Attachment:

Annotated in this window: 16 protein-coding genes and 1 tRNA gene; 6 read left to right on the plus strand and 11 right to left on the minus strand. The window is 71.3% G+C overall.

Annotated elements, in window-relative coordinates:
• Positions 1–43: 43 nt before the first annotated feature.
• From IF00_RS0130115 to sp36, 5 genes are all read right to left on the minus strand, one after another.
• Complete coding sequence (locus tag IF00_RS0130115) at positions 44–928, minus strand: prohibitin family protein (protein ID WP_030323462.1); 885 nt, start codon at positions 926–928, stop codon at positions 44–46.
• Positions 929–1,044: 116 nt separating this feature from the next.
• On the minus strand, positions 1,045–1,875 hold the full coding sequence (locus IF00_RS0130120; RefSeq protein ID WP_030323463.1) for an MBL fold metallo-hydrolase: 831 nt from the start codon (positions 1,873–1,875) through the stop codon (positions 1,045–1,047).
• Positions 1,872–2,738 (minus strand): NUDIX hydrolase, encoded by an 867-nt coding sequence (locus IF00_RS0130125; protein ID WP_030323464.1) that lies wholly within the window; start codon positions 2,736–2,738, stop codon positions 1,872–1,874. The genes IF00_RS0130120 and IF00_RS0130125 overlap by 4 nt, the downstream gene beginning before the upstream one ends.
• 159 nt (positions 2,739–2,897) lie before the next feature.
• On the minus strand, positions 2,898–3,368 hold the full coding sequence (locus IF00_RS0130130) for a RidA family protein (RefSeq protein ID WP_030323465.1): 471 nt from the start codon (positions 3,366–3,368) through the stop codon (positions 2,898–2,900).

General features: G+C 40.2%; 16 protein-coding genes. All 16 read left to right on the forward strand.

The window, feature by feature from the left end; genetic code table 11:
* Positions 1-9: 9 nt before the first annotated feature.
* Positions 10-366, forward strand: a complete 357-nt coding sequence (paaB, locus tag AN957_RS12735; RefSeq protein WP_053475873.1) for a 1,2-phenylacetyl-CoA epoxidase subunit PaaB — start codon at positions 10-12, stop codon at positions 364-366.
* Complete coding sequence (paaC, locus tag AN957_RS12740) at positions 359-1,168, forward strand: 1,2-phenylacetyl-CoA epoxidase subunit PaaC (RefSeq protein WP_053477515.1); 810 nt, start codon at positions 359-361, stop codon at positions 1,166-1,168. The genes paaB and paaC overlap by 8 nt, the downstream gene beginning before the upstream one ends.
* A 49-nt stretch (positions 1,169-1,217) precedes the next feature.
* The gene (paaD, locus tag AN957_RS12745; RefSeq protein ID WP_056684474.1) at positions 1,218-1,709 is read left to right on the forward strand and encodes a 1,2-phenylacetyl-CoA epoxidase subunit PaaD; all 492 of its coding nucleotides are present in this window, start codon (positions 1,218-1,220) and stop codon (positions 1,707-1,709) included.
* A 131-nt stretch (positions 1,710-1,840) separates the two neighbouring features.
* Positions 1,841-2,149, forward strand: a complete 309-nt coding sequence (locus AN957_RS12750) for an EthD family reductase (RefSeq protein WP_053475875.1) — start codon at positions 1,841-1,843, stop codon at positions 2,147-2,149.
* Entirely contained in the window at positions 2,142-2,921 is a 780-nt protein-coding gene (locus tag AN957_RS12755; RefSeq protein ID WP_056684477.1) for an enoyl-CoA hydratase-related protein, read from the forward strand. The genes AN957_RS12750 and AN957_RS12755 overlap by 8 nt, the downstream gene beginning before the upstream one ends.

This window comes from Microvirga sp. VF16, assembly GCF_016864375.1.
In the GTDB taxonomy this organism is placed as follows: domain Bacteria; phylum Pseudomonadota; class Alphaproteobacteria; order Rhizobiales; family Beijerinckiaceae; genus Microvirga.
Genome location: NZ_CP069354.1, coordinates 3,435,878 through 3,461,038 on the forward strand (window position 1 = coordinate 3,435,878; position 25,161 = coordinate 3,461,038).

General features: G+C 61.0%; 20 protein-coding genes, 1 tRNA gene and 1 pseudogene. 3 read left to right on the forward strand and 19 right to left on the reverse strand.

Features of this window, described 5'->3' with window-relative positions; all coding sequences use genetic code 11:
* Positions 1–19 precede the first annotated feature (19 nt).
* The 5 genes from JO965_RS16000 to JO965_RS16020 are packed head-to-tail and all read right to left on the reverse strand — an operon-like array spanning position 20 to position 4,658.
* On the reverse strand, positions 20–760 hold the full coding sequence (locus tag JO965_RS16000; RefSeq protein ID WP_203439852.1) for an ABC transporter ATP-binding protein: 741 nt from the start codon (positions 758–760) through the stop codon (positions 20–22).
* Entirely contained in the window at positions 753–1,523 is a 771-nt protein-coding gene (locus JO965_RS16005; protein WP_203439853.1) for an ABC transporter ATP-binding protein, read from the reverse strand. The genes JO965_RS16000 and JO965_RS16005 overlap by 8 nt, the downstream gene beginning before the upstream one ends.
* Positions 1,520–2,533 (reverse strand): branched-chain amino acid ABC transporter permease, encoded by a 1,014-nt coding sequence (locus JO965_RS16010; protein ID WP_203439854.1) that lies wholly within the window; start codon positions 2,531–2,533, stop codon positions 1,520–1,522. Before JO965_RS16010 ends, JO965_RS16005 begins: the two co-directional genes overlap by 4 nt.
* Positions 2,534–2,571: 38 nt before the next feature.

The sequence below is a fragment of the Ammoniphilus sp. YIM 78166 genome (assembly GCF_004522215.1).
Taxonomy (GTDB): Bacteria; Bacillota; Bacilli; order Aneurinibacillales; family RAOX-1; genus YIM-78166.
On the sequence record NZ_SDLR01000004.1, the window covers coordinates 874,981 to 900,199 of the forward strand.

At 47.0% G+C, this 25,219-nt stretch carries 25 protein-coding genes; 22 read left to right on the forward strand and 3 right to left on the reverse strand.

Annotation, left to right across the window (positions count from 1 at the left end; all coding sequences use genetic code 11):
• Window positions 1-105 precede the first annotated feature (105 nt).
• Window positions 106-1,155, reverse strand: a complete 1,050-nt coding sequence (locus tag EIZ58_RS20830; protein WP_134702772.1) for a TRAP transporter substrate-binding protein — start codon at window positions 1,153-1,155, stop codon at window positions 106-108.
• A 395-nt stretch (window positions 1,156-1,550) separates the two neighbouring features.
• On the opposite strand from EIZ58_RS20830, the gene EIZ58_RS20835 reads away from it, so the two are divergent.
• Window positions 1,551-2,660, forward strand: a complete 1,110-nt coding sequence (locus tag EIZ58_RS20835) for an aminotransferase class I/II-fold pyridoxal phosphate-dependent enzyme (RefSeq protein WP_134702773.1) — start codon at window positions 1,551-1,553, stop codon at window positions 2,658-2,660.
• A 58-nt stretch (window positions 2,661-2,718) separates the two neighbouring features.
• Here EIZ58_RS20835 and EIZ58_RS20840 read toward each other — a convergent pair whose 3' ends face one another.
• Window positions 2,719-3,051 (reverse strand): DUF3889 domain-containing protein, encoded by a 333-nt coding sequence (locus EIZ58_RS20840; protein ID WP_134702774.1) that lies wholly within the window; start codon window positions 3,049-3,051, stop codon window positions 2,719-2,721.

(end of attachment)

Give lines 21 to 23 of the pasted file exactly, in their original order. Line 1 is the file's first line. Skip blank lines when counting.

This window comes from Microvirga sp. VF16, assembly GCF_016864375.1.
In the GTDB taxonomy this organism is placed as follows: domain Bacteria; phylum Pseudomonadota; class Alphaproteobacteria; order Rhizobiales; family Beijerinckiaceae; genus Microvirga.
Genome location: NZ_CP069354.1, coordinates 3,435,878 through 3,461,038 on the forward strand (window position 1 = coordinate 3,435,878; position 25,161 = coordinate 3,461,038).